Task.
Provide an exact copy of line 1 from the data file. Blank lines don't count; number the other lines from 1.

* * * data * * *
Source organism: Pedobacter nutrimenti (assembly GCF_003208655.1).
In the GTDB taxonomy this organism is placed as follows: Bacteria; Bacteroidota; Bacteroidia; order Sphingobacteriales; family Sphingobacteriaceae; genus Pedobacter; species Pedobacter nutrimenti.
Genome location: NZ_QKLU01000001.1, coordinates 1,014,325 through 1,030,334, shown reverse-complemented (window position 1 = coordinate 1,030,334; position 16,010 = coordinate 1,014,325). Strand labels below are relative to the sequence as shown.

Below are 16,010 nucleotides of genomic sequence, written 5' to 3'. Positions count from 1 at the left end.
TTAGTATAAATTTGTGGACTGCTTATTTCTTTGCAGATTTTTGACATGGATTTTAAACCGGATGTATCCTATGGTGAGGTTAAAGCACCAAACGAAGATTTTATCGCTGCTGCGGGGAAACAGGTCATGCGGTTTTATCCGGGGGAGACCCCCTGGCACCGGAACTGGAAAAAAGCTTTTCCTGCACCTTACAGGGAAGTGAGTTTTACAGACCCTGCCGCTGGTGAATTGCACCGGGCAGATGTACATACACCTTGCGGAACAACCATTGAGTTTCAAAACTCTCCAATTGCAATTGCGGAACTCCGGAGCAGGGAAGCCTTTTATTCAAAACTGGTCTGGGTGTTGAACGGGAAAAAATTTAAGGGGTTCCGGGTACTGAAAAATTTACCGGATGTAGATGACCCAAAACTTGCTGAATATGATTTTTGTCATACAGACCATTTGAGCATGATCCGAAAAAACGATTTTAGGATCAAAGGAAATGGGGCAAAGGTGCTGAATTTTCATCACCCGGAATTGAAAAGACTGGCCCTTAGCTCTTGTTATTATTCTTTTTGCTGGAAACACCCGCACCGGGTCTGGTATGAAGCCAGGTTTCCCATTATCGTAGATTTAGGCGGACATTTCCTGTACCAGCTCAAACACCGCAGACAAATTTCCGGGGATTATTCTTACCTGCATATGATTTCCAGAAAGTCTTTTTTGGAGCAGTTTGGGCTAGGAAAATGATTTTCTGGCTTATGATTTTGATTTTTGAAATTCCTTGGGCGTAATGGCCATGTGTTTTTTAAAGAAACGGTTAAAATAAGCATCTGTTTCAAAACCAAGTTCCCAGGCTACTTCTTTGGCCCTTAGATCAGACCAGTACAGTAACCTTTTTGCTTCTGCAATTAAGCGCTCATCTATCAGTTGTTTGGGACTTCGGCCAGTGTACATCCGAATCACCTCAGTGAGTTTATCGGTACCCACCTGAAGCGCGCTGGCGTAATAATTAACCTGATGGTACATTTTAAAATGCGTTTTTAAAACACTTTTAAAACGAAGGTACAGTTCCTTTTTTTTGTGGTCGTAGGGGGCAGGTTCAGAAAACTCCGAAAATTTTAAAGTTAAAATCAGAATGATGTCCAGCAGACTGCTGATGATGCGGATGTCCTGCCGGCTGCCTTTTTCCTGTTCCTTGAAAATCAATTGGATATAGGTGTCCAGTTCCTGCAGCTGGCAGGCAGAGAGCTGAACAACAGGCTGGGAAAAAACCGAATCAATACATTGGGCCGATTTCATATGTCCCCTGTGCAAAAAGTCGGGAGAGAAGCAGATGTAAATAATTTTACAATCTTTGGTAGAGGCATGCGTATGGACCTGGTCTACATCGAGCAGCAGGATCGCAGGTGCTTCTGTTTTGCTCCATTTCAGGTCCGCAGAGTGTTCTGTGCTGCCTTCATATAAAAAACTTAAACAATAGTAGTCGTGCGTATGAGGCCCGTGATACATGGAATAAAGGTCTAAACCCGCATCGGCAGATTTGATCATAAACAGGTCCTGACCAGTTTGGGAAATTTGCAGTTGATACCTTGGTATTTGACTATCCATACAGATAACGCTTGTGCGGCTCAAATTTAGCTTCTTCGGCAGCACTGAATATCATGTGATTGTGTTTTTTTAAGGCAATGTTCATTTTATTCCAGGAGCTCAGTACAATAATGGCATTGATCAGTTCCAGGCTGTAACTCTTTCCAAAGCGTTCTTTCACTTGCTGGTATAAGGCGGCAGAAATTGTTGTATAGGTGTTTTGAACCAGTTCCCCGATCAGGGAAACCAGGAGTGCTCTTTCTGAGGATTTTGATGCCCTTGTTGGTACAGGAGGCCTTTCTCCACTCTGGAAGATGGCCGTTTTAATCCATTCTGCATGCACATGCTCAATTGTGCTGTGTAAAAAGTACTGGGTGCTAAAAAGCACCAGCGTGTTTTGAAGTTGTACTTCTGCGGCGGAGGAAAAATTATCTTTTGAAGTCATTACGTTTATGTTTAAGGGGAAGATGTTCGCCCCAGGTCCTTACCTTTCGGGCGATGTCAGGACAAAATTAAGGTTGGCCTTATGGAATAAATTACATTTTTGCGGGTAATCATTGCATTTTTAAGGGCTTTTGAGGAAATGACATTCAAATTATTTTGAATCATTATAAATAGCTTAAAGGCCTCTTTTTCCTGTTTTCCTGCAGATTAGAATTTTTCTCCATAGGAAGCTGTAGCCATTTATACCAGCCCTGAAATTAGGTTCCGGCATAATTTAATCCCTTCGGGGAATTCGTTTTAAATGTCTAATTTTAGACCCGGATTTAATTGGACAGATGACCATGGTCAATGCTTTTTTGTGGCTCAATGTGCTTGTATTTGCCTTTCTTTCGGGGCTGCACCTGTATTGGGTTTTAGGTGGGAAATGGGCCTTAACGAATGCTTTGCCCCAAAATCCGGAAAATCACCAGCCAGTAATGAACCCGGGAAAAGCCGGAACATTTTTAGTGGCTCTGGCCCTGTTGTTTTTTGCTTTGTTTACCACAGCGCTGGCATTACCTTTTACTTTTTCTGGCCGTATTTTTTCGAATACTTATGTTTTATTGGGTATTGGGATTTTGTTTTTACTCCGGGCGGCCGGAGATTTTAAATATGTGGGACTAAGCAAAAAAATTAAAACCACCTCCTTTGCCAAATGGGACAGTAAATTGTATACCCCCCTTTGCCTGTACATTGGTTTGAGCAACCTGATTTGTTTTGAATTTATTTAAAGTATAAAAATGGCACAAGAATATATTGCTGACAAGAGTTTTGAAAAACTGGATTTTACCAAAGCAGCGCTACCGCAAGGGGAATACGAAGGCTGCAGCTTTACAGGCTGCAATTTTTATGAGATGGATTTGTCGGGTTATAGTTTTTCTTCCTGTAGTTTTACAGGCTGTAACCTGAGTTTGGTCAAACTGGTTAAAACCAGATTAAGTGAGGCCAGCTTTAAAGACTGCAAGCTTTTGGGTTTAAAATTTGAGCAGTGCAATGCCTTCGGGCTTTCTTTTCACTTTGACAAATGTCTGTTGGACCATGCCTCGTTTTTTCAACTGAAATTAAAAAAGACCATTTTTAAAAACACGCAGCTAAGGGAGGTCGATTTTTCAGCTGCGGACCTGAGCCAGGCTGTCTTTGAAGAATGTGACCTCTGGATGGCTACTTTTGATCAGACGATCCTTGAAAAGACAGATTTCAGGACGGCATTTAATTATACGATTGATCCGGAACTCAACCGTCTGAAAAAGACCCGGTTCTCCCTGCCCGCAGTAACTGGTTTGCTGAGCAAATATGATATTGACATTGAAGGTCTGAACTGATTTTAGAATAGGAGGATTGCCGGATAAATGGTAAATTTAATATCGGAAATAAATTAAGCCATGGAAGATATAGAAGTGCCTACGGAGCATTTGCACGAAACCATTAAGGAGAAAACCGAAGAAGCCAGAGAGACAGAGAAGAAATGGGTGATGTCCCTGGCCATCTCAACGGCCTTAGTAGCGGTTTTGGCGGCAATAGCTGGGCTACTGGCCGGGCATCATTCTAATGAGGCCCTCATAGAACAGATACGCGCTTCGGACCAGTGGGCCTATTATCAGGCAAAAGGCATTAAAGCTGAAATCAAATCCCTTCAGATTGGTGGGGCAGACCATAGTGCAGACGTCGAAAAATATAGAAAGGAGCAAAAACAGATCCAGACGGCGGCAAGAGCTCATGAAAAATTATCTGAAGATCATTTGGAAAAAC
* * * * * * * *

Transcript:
Source organism: Pedobacter nutrimenti (assembly GCF_003208655.1).